How does Bradbury create and maintain suspense in "The Veldt"?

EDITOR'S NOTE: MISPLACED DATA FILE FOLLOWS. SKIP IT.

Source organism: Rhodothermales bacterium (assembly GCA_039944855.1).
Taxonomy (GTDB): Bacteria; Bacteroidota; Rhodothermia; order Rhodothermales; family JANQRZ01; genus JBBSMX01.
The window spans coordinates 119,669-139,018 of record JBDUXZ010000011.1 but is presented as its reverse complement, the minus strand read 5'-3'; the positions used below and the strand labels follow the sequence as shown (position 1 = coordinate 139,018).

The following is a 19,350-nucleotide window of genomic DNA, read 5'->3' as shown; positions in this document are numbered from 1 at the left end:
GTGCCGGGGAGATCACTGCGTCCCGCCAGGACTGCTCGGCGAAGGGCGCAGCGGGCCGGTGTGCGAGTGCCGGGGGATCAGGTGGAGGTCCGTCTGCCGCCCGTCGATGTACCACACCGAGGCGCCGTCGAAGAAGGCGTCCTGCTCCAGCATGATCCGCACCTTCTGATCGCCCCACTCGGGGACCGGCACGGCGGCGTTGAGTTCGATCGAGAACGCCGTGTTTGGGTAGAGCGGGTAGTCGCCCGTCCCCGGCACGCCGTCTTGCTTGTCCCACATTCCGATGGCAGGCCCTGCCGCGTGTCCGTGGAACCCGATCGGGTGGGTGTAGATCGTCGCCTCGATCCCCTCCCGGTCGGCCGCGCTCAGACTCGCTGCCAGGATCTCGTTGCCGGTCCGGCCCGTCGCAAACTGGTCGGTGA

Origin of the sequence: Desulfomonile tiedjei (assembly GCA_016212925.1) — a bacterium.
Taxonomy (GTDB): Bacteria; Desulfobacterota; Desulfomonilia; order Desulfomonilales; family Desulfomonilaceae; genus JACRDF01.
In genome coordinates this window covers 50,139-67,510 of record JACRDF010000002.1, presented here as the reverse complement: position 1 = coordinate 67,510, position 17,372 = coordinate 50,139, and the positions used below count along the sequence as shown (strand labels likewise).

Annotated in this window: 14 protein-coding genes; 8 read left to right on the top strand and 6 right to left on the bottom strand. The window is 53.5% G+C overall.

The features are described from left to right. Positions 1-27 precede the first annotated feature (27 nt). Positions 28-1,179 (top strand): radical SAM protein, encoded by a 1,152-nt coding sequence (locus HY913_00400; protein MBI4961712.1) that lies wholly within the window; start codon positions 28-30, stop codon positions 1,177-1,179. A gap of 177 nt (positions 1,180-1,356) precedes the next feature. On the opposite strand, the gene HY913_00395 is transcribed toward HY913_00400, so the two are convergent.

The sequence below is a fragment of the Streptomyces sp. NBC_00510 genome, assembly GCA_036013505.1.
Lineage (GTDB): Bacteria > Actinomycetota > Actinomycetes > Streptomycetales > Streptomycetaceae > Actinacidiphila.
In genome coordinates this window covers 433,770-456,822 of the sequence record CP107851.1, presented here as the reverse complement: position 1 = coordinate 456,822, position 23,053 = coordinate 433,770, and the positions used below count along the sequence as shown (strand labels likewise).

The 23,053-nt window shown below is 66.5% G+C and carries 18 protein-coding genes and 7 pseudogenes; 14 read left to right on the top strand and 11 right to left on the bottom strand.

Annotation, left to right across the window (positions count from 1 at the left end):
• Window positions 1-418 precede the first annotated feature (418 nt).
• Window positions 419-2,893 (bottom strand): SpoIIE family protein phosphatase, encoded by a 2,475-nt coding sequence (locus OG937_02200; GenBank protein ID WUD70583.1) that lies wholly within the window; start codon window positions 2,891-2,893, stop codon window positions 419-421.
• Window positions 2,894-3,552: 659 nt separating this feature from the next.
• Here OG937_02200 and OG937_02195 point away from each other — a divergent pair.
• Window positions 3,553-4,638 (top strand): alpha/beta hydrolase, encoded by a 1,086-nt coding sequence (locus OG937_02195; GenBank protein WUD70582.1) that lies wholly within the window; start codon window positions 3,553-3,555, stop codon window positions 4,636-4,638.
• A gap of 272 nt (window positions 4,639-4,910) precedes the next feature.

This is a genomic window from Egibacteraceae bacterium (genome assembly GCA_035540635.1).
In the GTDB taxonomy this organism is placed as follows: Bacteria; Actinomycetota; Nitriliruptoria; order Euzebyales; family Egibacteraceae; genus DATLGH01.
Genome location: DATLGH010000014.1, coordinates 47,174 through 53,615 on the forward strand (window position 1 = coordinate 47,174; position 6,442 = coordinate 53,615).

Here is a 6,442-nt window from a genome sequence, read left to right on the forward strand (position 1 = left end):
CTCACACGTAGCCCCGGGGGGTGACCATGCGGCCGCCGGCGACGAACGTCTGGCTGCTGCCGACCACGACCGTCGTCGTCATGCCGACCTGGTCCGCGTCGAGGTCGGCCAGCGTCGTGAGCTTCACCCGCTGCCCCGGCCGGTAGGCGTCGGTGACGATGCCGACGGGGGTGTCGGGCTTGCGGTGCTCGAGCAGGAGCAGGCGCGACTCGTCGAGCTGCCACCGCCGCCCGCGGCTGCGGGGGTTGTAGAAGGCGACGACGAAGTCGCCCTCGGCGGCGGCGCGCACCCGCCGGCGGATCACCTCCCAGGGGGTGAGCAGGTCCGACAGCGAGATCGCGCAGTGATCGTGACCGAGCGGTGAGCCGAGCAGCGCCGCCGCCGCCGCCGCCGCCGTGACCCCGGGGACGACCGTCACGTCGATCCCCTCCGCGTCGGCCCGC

An author has effectively created suspense when the reader feels compelled to keep reading to see what happens. Bradbury creates suspense and hints at danger in the first few lines of the story by letting the reader know that there is a problem with the children's nursery. The wife mentions the possibility of a psychologist examining the nursery, which causes the reader to question the necessity of her request. Why would a psychologist need to visit a room? When George and Lydia visit the nursery and see that the lions have been eating, George assumes the lions must have eaten an animal. Lydia, however, responds with, "Are you sure?" Her question creates more suspense because the reader again must question why she feels the way she does. Bradbury provides more clues that something...
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